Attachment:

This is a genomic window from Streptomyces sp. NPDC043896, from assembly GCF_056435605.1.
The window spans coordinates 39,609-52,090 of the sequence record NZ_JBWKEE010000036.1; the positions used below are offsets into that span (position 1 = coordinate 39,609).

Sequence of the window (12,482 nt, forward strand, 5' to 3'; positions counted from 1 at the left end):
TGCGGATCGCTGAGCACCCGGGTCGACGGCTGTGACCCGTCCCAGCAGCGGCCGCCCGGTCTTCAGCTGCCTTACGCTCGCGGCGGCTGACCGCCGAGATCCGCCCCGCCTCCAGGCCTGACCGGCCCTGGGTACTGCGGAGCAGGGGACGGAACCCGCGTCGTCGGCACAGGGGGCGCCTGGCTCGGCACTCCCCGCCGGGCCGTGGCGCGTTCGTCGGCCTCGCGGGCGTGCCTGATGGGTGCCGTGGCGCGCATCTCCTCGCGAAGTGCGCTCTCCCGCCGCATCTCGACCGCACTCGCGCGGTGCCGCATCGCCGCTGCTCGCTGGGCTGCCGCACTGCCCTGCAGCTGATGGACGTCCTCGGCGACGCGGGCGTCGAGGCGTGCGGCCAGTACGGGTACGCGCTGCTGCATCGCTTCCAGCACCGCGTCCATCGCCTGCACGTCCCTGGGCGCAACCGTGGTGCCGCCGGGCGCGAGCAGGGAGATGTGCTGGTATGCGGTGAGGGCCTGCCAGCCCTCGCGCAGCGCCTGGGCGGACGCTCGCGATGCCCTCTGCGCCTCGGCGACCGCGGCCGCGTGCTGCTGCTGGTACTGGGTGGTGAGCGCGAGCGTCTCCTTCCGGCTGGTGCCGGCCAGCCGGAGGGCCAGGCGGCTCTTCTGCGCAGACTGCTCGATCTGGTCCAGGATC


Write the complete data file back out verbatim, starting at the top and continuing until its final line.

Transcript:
This is a genomic window from Streptomyces sp. NPDC043896, from assembly GCF_056435605.1.
The window spans coordinates 39,609-52,090 of the sequence record NZ_JBWKEE010000036.1; the positions used below are offsets into that span (position 1 = coordinate 39,609).

Sequence of the window (12,482 nt, forward strand, 5' to 3'; positions counted from 1 at the left end):
TGCGGATCGCTGAGCACCCGGGTCGACGGCTGTGACCCGTCCCAGCAGCGGCCGCCCGGTCTTCAGCTGCCTTACGCTCGCGGCGGCTGACCGCCGAGATCCGCCCCGCCTCCAGGCCTGACCGGCCCTGGGTACTGCGGAGCAGGGGACGGAACCCGCGTCGTCGGCACAGGGGGCGCCTGGCTCGGCACTCCCCGCCGGGCCGTGGCGCGTTCGTCGGCCTCGCGGGCGTGCCTGATGGGTGCCGTGGCGCGCATCTCCTCGCGAAGTGCGCTCTCCCGCCGCATCTCGACCGCACTCGCGCGGTGCCGCATCGCCGCTGCTCGCTGGGCTGCCGCACTGCCCTGCAGCTGATGGACGTCCTCGGCGACGCGGGCGTCGAGGCGTGCGGCCAGTACGGGTACGCGCTGCTGCATCGCTTCCAGCACCGCGTCCATCGCCTGCACGTCCCTGGGCGCAACCGTGGTGCCGCCGGGCGCGAGCAGGGAGATGTGCTGGTATGCGGTGAGGGCCTGCCAGCCCTCGCGCAGCGCCTGGGCGGACGCTCGCGATGCCCTCTGCGCCTCGGCGACCGCGGCCGCGTGCTGCTGCTGGTACTGGGTGGTGAGCGCGAGCGTCTCCTTCCGGCTGGTGCCGGCCAGCCGGAGGGCCAGGCGGCTCTTCTGCGCAGACTGCTCGATCTGGTCCAGGATC